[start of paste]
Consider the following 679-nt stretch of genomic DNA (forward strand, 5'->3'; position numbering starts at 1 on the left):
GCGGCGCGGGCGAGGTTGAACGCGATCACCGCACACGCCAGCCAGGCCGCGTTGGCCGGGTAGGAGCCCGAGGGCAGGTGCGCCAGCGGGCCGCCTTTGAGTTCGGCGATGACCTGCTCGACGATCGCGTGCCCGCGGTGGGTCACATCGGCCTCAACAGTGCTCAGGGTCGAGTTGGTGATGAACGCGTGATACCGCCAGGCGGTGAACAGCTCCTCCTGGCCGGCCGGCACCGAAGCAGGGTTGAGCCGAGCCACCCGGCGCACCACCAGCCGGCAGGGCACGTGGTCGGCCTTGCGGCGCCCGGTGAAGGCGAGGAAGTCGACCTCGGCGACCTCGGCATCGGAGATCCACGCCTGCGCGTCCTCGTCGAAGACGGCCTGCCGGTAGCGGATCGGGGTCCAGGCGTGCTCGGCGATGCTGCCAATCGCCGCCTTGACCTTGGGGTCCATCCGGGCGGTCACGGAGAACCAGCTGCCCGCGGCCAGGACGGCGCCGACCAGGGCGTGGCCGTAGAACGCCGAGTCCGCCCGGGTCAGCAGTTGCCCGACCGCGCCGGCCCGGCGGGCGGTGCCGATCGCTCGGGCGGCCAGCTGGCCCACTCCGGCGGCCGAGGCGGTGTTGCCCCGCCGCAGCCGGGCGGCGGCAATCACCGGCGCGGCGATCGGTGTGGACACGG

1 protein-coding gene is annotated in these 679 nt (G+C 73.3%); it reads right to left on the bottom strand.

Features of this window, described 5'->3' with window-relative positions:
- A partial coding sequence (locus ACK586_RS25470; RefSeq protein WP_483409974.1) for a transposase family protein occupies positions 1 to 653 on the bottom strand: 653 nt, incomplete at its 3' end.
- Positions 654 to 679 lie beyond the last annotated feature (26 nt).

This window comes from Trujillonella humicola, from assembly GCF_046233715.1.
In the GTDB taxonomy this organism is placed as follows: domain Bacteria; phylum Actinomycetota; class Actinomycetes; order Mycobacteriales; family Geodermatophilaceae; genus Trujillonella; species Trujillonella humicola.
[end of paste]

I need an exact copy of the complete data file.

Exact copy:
Consider the following 679-nt stretch of genomic DNA (forward strand, 5'->3'; position numbering starts at 1 on the left):
GCGGCGCGGGCGAGGTTGAACGCGATCACCGCACACGCCAGCCAGGCCGCGTTGGCCGGGTAGGAGCCCGAGGGCAGGTGCGCCAGCGGGCCGCCTTTGAGTTCGGCGATGACCTGCTCGACGATCGCGTGCCCGCGGTGGGTCACATCGGCCTCAACAGTGCTCAGGGTCGAGTTGGTGATGAACGCGTGATACCGCCAGGCGGTGAACAGCTCCTCCTGGCCGGCCGGCACCGAAGCAGGGTTGAGCCGAGCCACCCGGCGCACCACCAGCCGGCAGGGCACGTGGTCGGCCTTGCGGCGCCCGGTGAAGGCGAGGAAGTCGACCTCGGCGACCTCGGCATCGGAGATCCACGCCTGCGCGTCCTCGTCGAAGACGGCCTGCCGGTAGCGGATCGGGGTCCAGGCGTGCTCGGCGATGCTGCCAATCGCCGCCTTGACCTTGGGGTCCATCCGGGCGGTCACGGAGAACCAGCTGCCCGCGGCCAGGACGGCGCCGACCAGGGCGTGGCCGTAGAACGCCGAGTCCGCCCGGGTCAGCAGTTGCCCGACCGCGCCGGCCCGGCGGGCGGTGCCGATCGCTCGGGCGGCCAGCTGGCCCACTCCGGCGGCCGAGGCGGTGTTGCCCCGCCGCAGCCGGGCGGCGGCAATCACCGGCGCGGCGATCGGTGTGGACACGG

1 protein-coding gene is annotated in these 679 nt (G+C 73.3%); it reads right to left on the bottom strand.

Features of this window, described 5'->3' with window-relative positions:
- A partial coding sequence (locus ACK586_RS25470; RefSeq protein WP_483409974.1) for a transposase family protein occupies positions 1 to 653 on the bottom strand: 653 nt, incomplete at its 3' end.
- Positions 654 to 679 lie beyond the last annotated feature (26 nt).

This window comes from Trujillonella humicola, from assembly GCF_046233715.1.
In the GTDB taxonomy this organism is placed as follows: domain Bacteria; phylum Actinomycetota; class Actinomycetes; order Mycobacteriales; family Geodermatophilaceae; genus Trujillonella; species Trujillonella humicola.